There is an answer to quality writing and it’s about as painless as you can imagine. Hire someone to proofread everything you send out to customers. Get someone to check all the copy on your website. Have them review your company branding. And, for the sake of all us word nerds, please get someone to proof things you’re publishing for your customers to read, especially blog posts and newsletters.

A good proofreader can make you look at least as smart as you really are. They can make your business look professional and demonstrate your attention to detail, quality and even customer care.

7 kinds of errors a proofreader will fix for you:

  • Word usage. You’re probably across you and your, or there, they’re and their. But what about compliment vs complement? Or tenet vs tenant? How often do you get lie and lay mixed up? Do you know the difference between copyright and copywrite?
  • Spelling. Autocorrect is making an ass of us all. (I won’t give examples, but Google “worst autocorrect examples” to see what I mean.) Spellchecker is a lot more confident about its own skills than it has any right to be.
  • Punctuation.Where you place a comma in a sentence can be the difference between good employee relations and a $5 million comma mistake. While most commas don’t cause that many problems, a comma in the wrong place or the lack of a comma can change the meaning of a sentence.
  • Grammar. Unless you were forced to diagram sentences in school, having a grammar whiz at your disposal closes the gap on the technical parts of writing. I had to diagram sentences for two years in high school, which is why I insist on having all my copy reviewed by a proofreader before I send it out to customers.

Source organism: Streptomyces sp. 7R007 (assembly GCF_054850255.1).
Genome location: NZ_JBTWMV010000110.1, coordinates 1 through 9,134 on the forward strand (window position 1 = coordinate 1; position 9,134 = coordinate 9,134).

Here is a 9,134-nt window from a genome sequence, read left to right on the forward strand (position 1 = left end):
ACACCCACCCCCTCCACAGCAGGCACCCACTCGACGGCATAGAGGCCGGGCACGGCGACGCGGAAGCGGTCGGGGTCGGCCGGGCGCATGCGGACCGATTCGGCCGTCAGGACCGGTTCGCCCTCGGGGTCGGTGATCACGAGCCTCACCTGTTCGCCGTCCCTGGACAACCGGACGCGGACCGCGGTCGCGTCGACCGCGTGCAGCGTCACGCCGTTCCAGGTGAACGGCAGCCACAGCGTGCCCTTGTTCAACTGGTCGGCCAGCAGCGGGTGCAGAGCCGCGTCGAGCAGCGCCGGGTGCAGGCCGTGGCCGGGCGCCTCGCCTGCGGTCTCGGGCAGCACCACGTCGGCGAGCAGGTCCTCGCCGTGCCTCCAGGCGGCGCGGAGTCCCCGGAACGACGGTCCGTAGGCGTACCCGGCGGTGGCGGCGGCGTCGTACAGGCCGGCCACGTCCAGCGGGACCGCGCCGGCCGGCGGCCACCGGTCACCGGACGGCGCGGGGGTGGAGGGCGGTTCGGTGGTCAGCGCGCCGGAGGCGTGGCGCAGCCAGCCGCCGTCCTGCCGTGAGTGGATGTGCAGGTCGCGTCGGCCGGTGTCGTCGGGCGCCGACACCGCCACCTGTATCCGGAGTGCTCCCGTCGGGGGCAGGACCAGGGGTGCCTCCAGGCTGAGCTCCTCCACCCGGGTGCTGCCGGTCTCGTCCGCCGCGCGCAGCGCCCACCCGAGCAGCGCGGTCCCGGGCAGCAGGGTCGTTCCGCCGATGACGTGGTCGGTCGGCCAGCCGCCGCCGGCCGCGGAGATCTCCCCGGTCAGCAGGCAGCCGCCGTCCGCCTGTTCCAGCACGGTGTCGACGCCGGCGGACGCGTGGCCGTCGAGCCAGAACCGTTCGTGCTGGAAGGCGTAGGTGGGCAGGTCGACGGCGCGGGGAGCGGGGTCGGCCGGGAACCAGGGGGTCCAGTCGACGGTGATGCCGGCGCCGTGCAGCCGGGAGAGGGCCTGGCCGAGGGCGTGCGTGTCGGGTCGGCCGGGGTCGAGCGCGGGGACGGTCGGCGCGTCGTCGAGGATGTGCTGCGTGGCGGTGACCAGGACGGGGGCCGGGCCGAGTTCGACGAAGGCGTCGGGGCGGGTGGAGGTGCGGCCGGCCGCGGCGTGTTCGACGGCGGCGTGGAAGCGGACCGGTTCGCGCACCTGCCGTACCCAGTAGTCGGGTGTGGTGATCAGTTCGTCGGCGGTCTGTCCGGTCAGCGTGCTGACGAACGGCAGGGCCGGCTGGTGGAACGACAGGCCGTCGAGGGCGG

• Clarity. I can’t tell you how many times my proofreader has said, “I don’t think you meant what you wrote.” In nearly every case, the way it sounded in my head was not how it was interpreted once it was on paper.
  • Clutter. If you’re not getting to your point, a proofreader will let you know it. Their job is to read every single word you’ve written and they have a fantastic ability to point out when no-one else would hang in there.
  • Style. There are rules around when to capitalise a word and when not to. They know how your company wants dates displayed. They catch every little misstep with abbreviations and find SMS text in your writing like a heat-seeking missile. That means you don’t have to worry about it — or even care — but your prose will be perfect.

Where to get help with your writing

I can’t recommend Dreyer’s book enough. If you’re a word nerd, go out and buy it. If you simply want to write better, it’s a good investment. Or, if you’re one of those people who spent their youth with a nose stuck in a book, it’s for you, too.

If you’d like to sleep easier knowing everything you publish or send to customers is as close to perfect as humanly possible — and that’s a lot closer to perfect than a machine will ever get it — hire a proofreader. Once you get used to working with someone who checks your writing, you’ll wonder how you ever got along without the service.

Here’s an added bonus for using a proofreader. I shave about 10% of the total time it takes to write a quality piece when I work with a proofreader. Why? Because I don’t have to sweat the small details, look through style manuals, or Google grammar questions. If I can get it most of the way there, my proofreader does the part of the writing job I find the least fun.

Typeset has professional proofreaders and copyeditors in Perth and London ready to help you out. Get in touch to find out what it feels like to never worry about your writing again.